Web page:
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Dogs are not among the cleanest of domestic pets to keep, and when you factor in shed hair, muddy paws, cleaning up poop, scraps of food and the natural bacteria that dogs, like all animals, carry, it is easy to see why some people view dogs as walking germ factories! It is important to implement good hygiene protocols and boundaries within your home when you share it with a dog, in order to keep the place looking clean and tidy, and to minimise the spread of germs.
While the housekeeping involved for a home with a dog is likely to be rather harder work than for a home without pets, it doesn’t have to be difficult. Read on for some tips and advice on how to keep your home clean and hygienic with a dog around.
You should keep your dog’s things separate to your own, and wash their bowls on their own and not with your general washing up. Keep leads, crates, toys, spare bowls and bedding for your dog in their own cupboard, and try to keep just one or two areas of the home for your dog’s things, rather than having them spread all over the place.
It is common sense to stop your dog from licking your face, as the mouths of dogs harbour all sorts of bacteria, including but not limited to those found in faeces! Stopping your dog from licking you as a common behaviour is wise to prevent or minimise the spread of germs, and to reduce the risk of illness or infection.
Similarly, if your dog sleeps on your bed, all of their shed hair, bacteria, possibly fleas and the muck and detritus that gets into their coats will also migrate into your beds, making them dirty and probably uncomfortable too!
Always remember to wash your hands after you have cleaned up after your dog, particularly if you have handled bags of pooh. Always wash your hands before you eat, and after you have done anything messy with your dog.
Turn it into a matter of routine with a nice moisturising hand wash, and it will soon become second nature.
Even if your dog has very short, fine hair, it is important to groom them a couple of times a week, and some other dogs with more prolific fur will need grooming as often as daily! If you keep your dog groomed and looking neat, their skin will be in good condition and you will also reduce the amount of hair and dead skin that is shed around the home, making for easier clean ups.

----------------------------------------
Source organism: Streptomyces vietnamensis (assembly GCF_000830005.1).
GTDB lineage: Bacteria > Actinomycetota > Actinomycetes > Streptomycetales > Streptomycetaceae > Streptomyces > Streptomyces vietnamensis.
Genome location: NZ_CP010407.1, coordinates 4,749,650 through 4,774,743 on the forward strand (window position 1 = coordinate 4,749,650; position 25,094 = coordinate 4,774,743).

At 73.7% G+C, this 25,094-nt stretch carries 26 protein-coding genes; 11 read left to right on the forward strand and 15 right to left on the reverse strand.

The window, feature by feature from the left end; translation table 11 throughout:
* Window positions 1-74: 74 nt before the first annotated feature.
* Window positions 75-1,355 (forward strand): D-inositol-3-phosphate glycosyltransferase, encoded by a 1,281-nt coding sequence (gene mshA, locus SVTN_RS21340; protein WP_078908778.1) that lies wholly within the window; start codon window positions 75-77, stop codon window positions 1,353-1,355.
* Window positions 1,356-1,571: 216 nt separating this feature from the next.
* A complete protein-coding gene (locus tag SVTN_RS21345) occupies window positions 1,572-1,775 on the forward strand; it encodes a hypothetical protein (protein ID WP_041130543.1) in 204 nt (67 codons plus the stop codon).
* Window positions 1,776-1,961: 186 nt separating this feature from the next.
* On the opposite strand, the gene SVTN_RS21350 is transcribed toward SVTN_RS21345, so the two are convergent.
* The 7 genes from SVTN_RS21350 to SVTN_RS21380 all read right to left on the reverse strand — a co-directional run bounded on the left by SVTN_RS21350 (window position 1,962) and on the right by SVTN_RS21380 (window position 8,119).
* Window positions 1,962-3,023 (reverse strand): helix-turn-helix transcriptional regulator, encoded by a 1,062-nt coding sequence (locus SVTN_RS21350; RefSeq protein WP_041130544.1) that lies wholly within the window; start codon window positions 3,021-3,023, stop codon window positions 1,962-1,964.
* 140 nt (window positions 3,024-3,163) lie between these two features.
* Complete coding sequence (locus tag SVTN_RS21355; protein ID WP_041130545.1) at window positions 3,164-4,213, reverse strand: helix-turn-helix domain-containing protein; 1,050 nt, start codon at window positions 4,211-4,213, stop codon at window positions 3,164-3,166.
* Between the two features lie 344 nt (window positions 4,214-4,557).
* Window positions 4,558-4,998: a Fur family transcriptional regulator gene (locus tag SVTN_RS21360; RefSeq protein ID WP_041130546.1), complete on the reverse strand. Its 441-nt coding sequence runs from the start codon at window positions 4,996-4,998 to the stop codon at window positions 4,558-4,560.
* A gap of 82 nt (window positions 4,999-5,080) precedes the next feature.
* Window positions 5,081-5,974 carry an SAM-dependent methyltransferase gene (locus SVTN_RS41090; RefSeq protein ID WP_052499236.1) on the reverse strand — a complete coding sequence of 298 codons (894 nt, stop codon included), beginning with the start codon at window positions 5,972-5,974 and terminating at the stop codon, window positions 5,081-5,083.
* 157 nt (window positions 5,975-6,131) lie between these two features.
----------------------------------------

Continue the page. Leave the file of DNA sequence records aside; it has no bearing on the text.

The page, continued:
If you have hard flooring, this is much easier to keep hair-free than carpets, but if you do have carpets, you will need to invest in a good pet-suitable vacuum cleaner that is up to the task!
Hoover both carpets and hard flooring regularly to avoid a build-up of shed hair, and sweep and mop hard floors regularly too. Don’t forget to launder your throws, curtains and soft furnishings regularly too!
Even if your dog is way lower down than your tables and counters, shed skin, hair and general muck will likely end up on your hard surfaces anyway. Clean and wipe these down regularly with a cleaning spray or hot water and washing up liquid, and disinfect your surfaces regularly. Always give food prep surfaces a quick spray over and wipe down before you start cooking your meal.
When you come back from a walk, your dog will likely have mucky paws and generally have picked up dirt, dust and grass fragments from outside on their coat. Before you take your dog back into the main part of the house, dedicate an area such as the hallway or utility room to cleaning up your dog, wiping off their paws and brushing any muck out of their coats.
It is important that you do not wash your dog so frequently that they begin to lose the natural oils in their coats and develop irritations, but nevertheless, you should not be shy about bathing your dog! If your dog is visibly dirty, or if your hand smells when you pat them, it is time to get them into the tub! Whenever you bathe your dog, take the opportunity to put their bedding and any washable toys through a wash cycle at the same time, so that when your dog is clean, their things are also clean and fresh as well.
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